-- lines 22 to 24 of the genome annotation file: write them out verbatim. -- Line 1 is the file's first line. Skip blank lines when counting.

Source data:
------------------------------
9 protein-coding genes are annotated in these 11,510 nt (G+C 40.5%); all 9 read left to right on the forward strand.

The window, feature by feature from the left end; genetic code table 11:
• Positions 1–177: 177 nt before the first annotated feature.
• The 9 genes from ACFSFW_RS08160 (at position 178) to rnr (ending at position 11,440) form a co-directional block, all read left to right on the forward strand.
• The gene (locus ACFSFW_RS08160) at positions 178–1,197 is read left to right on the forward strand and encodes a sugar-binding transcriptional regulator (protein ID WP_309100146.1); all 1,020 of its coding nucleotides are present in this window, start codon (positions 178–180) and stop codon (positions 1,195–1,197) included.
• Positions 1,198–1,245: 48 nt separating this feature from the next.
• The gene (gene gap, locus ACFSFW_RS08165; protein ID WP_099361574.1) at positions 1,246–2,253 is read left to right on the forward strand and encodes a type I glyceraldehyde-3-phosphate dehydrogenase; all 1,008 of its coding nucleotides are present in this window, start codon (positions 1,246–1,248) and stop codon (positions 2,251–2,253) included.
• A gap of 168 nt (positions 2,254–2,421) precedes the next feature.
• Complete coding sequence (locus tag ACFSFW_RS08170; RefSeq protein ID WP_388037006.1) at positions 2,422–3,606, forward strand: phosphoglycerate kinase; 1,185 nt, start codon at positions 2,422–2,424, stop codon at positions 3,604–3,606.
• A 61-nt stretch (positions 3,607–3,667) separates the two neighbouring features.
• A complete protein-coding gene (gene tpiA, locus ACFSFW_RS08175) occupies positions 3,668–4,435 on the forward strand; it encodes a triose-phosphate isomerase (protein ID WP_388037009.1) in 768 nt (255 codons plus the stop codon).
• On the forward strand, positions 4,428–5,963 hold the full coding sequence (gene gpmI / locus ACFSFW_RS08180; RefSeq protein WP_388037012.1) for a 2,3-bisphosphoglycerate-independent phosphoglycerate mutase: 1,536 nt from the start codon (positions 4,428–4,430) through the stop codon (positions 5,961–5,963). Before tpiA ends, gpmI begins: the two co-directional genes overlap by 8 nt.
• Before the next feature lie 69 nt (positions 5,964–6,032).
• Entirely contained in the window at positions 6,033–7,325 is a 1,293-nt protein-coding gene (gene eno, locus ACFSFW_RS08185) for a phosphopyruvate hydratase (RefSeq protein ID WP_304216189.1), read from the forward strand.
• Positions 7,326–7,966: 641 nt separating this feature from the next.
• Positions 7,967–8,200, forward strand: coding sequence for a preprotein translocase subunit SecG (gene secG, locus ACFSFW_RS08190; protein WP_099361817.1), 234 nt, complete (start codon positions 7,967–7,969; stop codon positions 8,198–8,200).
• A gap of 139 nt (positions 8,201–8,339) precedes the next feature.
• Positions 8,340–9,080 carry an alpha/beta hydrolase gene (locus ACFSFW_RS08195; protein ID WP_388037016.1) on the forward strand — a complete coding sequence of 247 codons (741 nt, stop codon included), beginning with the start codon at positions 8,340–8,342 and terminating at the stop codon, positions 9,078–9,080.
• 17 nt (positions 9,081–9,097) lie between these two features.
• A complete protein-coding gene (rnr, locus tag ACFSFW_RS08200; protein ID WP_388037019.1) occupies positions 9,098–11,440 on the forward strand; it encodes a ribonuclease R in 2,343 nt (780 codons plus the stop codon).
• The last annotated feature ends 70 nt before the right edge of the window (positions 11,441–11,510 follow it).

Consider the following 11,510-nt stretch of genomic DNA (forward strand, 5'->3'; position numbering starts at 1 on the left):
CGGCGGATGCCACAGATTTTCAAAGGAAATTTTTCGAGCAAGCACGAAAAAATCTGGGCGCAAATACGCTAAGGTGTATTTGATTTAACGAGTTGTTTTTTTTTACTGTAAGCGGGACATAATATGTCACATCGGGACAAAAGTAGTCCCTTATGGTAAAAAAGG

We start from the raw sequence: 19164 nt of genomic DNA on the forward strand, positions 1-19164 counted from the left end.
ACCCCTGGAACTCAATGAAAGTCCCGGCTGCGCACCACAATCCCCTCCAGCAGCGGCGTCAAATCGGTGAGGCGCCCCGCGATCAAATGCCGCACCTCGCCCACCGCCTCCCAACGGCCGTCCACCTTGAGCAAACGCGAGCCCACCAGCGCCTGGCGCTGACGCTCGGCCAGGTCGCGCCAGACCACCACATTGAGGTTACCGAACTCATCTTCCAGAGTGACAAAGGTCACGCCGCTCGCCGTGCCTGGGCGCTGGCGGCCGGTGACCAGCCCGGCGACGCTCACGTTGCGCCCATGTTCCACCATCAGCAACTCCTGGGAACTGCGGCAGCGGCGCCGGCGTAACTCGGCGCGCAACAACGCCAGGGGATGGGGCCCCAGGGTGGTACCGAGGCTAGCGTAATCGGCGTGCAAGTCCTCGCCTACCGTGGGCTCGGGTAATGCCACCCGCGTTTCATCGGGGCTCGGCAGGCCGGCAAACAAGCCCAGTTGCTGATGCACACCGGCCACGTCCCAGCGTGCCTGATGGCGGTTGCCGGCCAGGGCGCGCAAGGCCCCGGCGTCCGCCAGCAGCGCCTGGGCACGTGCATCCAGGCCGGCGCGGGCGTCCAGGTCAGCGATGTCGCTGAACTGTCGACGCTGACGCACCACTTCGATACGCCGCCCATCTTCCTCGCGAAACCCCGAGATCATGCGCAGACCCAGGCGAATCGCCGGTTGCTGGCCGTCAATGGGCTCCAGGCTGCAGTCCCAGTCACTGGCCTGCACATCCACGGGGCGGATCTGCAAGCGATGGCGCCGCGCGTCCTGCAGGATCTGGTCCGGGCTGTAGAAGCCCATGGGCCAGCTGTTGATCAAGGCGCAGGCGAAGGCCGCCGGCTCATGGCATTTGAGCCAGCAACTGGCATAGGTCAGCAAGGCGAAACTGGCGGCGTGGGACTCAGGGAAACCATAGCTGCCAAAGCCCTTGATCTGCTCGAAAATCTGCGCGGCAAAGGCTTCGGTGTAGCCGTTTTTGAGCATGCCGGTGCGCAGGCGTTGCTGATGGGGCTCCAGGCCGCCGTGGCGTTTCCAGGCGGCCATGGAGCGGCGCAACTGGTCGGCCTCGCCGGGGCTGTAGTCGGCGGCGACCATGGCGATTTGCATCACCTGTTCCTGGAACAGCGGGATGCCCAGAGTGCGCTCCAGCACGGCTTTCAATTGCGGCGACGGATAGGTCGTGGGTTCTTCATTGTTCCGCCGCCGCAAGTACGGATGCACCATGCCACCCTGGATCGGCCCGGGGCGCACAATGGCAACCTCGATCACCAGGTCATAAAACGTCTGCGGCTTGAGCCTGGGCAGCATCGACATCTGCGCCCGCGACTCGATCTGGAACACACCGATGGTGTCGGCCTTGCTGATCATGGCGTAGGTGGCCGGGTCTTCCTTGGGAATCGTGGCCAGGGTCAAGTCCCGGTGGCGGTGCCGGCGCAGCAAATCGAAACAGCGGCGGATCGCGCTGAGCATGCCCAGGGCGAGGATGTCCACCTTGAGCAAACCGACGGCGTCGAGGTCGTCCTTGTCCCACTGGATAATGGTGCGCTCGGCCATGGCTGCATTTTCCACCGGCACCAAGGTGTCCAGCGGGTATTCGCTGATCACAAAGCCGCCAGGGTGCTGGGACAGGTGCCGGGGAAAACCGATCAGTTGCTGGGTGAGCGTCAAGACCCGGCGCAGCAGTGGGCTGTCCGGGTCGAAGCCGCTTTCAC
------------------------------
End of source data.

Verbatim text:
Consider the following 11,510-nt stretch of genomic DNA (forward strand, 5'->3'; position numbering starts at 1 on the left):
CGGCGGATGCCACAGATTTTCAAAGGAAATTTTTCGAGCAAGCACGAAAAAATCTGGGCGCAAATACGCTAAGGTGTATTTGATTTAACGAGTTGTTTTTTTTTACTGTAAGCGGGACATAATATGTCACATCGGGACAAAAGTAGTCCCTTATGGTAAAAAAGG

We start from the raw sequence: 19164 nt of genomic DNA on the forward strand, positions 1-19164 counted from the left end.